I am sitting at my computer this morning wondering how I should introduce my son, Kody. Do I start off defining him by his disability? Or open up with a cute anecdote or a story about one of his many challenges? Should I begin this dialogue discussing my own trials with Kody and how our family deals with his disability? I feel confident that at some point all of these perspectives will be addressed as my story grows in this blog. There are so many facets to having a child with special needs. It is life consuming. Everything you do or plan is pretty much filtered through this situation first. For instance, a simple task like going to church becomes an issue of strategy. What moods are we dealing with this morning? How disruptive are we going to be? Where can we sit that will give us room to wiggle and whisper the inevitable “Shhhhhhhh’s” while trying not to disturb other church goers? Are we on our way to a tantrum? Do I really want to take the electronics away as a discipline in this situation because then no one is going to get to hear the sermon?! What kind of chaotic mess am I going to look like as I try to manage his behaviors? These are just a few of the persistent questions I ask myself just for the two hours we are attending service.
I anticipate stress on some level everywhere and in everything we do. It is hectic and hard. The pressure never subsides completely; you never really relax. As a matter of fact, I just got off of the phone with him. His teacher contacted me and told me that he is having a rough morning. I use a few different strategies to address situations like this. I asked him what was wrong and he presented his case. I offered a different perspective to no avail (typical response) … he was determined that the world was against him at this point. So, we move on to the nitty gritty and discuss consequences for the choices he is making. I walk him through what will happen if he continues to make these negative choices (giving him control and accountability) which means he loses his electronic privileges, television time, will have to write sentences, and could end up with extra chores depending on how far he takes his behavior. With my gut clinched, I hang up emotionally and mentally exhausted. Even as I write this I am wondering if I got through to him and hoping that he has chosen to turn his day around.
This is how we live each day. Moment by moment, inch by inch, and mile by loving mile. He is a beautiful mess and so is his mother. Bless his heart, he did not get to choose his parents and do not get me wrong, I would not trade this child for anything. Yes, life is tough most of the time and there is a lot of stress that goes with the territory, BUT there is also joy, love, pride, and satisfaction. He has given me such purpose and continues to sharpen me (I need a lot of sharpening) and shape my character (and others lucky enough to know him) as God uses him for such a beautiful cause. I have never regretted having a child with a disability. It is what it is.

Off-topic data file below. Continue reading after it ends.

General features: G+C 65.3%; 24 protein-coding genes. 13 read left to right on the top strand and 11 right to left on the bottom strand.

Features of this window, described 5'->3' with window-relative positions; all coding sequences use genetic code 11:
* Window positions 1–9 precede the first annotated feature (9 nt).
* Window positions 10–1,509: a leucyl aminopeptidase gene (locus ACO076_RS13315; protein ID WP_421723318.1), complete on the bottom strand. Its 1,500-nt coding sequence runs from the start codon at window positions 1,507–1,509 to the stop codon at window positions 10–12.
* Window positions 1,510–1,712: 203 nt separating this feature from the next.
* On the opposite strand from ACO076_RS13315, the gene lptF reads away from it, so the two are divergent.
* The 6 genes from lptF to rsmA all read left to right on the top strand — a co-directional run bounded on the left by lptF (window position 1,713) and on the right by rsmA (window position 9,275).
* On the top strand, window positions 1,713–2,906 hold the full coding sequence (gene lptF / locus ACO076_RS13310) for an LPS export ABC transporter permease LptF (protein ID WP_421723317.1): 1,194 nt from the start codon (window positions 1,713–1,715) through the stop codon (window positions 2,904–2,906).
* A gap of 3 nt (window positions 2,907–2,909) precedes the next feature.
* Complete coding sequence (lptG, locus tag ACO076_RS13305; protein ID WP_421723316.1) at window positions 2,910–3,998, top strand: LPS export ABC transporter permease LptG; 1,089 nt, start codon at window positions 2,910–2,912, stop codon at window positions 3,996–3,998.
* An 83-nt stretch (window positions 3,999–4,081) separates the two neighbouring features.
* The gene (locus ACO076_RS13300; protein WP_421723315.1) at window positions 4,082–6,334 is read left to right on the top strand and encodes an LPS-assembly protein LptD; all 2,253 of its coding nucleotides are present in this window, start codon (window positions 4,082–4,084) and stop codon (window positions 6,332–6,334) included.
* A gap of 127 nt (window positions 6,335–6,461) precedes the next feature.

So, I want to help people understand the heart of a parent that has a child with a disability. It may sound like I am complaining when you read about our experiences but that could not be further from the truth. I share our journey with you because I want you to understand us and love us where we are at. Do not be offended if we turn down invitations at the last minute or if we do not stay long at social gatherings. We pick and choose our battles. Please do not judge us for not being socially appropriate or when we show up mismatched and with bed head. It is going to happen more often than I want it to but that is our life. Most of the time we are just happy we made it to our destination in the first place. Do not take it personally if I leave a conversation abruptly or if I look distracted when we are talking. Excuse my frantic facial gestures and over exaggerated expressions as I walk in the door. I am trying to have a sense of humor about my life and laughing at my situation is the spoon full of sugar that helps me deal with it. It is not that we need your sympathy. We need your compassion, your assistance, your acceptance, your understanding, and your Christ centered love. To those of you that do just that … thank you.
As he passed by, he saw a man blind from birth. And his disciples asked him, “Rabbi, who sinned, this man or his parents, that he was born blind?” Jesus answered, “It was not that this man sinned, or his parents, but that the works of God might be displayed in him.”